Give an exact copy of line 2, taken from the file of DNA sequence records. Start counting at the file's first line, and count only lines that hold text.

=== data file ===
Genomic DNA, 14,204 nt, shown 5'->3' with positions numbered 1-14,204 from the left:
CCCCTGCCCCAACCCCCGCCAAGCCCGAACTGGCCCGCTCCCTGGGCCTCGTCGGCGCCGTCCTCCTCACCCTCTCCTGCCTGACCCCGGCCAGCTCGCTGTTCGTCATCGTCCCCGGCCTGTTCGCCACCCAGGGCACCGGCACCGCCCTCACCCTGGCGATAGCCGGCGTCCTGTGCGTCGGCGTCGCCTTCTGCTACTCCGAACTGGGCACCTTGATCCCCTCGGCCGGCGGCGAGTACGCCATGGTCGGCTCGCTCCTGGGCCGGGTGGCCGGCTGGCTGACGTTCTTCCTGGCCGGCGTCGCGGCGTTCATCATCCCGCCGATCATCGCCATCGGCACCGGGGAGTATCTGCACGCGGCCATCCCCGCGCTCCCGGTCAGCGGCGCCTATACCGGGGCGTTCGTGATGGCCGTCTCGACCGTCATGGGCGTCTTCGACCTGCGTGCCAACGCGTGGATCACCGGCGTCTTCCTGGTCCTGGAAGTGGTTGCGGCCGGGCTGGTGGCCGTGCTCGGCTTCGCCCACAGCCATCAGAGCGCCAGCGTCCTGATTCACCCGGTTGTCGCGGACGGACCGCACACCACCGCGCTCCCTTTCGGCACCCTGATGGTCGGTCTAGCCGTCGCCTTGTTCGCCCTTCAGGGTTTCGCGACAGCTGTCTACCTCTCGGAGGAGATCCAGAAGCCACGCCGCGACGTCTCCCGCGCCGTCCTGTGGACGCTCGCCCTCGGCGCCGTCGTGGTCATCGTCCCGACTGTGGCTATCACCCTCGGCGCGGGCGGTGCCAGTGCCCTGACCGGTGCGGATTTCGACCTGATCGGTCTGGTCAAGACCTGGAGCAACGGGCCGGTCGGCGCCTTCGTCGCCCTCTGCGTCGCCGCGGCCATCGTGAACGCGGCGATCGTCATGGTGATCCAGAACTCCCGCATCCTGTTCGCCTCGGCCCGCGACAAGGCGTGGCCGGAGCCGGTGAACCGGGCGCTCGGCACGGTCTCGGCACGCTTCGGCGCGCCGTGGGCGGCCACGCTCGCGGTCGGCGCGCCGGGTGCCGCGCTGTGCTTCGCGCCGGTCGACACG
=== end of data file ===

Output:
CCCCTGCCCCAACCCCCGCCAAGCCCGAACTGGCCCGCTCCCTGGGCCTCGTCGGCGCCGTCCTCCTCACCCTCTCCTGCCTGACCCCGGCCAGCTCGCTGTTCGTCATCGTCCCCGGCCTGTTCGCCACCCAGGGCACCGGCACCGCCCTCACCCTGGCGATAGCCGGCGTCCTGTGCGTCGGCGTCGCCTTCTGCTACTCCGAACTGGGCACCTTGATCCCCTCGGCCGGCGGCGAGTACGCCATGGTCGGCTCGCTCCTGGGCCGGGTGGCCGGCTGGCTGACGTTCTTCCTGGCCGGCGTCGCGGCGTTCATCATCCCGCCGATCATCGCCATCGGCACCGGGGAGTATCTGCACGCGGCCATCCCCGCGCTCCCGGTCAGCGGCGCCTATACCGGGGCGTTCGTGATGGCCGTCTCGACCGTCATGGGCGTCTTCGACCTGCGTGCCAACGCGTGGATCACCGGCGTCTTCCTGGTCCTGGAAGTGGTTGCGGCCGGGCTGGTGGCCGTGCTCGGCTTCGCCCACAGCCATCAGAGCGCCAGCGTCCTGATTCACCCGGTTGTCGCGGACGGACCGCACACCACCGCGCTCCCTTTCGGCACCCTGATGGTCGGTCTAGCCGTCGCCTTGTTCGCCCTTCAGGGTTTCGCGACAGCTGTCTACCTCTCGGAGGAGATCCAGAAGCCACGCCGCGACGTCTCCCGCGCCGTCCTGTGGACGCTCGCCCTCGGCGCCGTCGTGGTCATCGTCCCGACTGTGGCTATCACCCTCGGCGCGGGCGGTGCCAGTGCCCTGACCGGTGCGGATTTCGACCTGATCGGTCTGGTCAAGACCTGGAGCAACGGGCCGGTCGGCGCCTTCGTCGCCCTCTGCGTCGCCGCGGCCATCGTGAACGCGGCGATCGTCATGGTGATCCAGAACTCCCGCATCCTGTTCGCCTCGGCCCGCGACAAGGCGTGGCCGGAGCCGGTGAACCGGGCGCTCGGCACGGTCTCGGCACGCTTCGGCGCGCCGTGGGCGGCCACGCTCGCGGTCGGCGCGCCGGGTGCCGCGCTGTGCTTCGCGCCGGTCGACACG